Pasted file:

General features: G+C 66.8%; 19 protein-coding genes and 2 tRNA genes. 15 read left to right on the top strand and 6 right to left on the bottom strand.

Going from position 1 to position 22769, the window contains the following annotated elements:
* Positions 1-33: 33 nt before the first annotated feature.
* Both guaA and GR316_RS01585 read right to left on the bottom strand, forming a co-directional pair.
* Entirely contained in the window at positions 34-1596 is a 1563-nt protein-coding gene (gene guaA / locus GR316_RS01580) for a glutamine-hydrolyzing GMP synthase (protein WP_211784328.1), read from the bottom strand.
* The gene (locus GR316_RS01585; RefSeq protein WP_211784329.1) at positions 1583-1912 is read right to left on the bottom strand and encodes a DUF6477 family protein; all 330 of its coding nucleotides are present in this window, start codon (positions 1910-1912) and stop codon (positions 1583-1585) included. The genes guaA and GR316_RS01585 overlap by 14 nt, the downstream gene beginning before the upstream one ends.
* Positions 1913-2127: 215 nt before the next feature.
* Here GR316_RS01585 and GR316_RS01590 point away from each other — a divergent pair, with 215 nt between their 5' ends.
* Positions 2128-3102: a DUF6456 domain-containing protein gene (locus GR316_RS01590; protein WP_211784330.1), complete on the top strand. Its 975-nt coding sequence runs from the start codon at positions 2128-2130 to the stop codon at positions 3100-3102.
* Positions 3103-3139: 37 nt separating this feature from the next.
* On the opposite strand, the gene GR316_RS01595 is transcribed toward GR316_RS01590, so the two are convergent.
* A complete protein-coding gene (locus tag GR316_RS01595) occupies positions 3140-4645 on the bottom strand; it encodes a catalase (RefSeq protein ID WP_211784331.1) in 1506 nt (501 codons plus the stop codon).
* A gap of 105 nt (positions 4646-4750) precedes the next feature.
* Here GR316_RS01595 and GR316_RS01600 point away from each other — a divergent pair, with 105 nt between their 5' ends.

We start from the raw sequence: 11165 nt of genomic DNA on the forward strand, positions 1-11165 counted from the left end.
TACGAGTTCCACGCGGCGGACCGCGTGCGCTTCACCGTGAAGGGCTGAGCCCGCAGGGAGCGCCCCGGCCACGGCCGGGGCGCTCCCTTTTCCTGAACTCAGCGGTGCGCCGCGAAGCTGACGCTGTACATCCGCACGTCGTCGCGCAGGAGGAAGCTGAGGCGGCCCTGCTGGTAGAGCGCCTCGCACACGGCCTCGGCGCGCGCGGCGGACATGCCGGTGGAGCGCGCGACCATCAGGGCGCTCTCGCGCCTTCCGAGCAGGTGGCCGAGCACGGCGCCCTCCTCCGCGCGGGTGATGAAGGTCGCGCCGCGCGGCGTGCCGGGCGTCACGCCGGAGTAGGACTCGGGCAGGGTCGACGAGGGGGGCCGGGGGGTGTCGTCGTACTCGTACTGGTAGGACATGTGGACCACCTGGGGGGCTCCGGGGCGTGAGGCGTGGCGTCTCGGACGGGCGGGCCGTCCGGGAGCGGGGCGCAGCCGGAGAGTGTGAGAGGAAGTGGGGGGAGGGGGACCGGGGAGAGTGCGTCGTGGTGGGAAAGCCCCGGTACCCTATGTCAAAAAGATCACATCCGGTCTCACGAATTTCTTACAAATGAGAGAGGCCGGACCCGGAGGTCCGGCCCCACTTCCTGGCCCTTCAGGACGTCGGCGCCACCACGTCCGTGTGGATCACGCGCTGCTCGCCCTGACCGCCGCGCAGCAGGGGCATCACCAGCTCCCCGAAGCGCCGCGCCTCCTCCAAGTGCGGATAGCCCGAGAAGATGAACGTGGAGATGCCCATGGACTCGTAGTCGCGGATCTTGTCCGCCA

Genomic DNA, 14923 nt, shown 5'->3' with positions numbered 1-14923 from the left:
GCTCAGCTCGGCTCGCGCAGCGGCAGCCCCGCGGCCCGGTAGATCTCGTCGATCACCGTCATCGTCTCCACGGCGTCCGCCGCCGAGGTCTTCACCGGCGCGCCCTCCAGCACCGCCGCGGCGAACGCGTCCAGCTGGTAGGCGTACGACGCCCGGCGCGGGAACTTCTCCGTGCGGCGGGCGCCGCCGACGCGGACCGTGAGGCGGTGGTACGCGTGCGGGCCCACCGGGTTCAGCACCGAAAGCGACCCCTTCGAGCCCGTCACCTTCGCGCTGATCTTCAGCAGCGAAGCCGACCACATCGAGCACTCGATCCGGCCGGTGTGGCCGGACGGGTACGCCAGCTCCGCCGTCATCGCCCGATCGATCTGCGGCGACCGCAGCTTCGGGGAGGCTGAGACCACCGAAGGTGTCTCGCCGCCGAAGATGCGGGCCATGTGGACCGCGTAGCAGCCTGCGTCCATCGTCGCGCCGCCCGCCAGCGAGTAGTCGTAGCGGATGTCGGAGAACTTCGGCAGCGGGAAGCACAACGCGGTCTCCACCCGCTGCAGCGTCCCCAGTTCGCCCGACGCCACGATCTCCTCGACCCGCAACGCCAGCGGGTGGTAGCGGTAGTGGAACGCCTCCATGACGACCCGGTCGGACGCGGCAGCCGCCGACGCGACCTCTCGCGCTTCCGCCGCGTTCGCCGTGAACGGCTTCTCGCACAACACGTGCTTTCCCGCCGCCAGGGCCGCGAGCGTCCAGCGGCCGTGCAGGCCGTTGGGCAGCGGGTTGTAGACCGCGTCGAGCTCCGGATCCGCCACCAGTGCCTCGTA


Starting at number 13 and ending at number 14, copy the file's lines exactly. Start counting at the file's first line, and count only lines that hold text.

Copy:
* A gap of 105 nt (positions 4646-4750) precedes the next feature.
* Here GR316_RS01595 and GR316_RS01600 point away from each other — a divergent pair, with 105 nt between their 5' ends.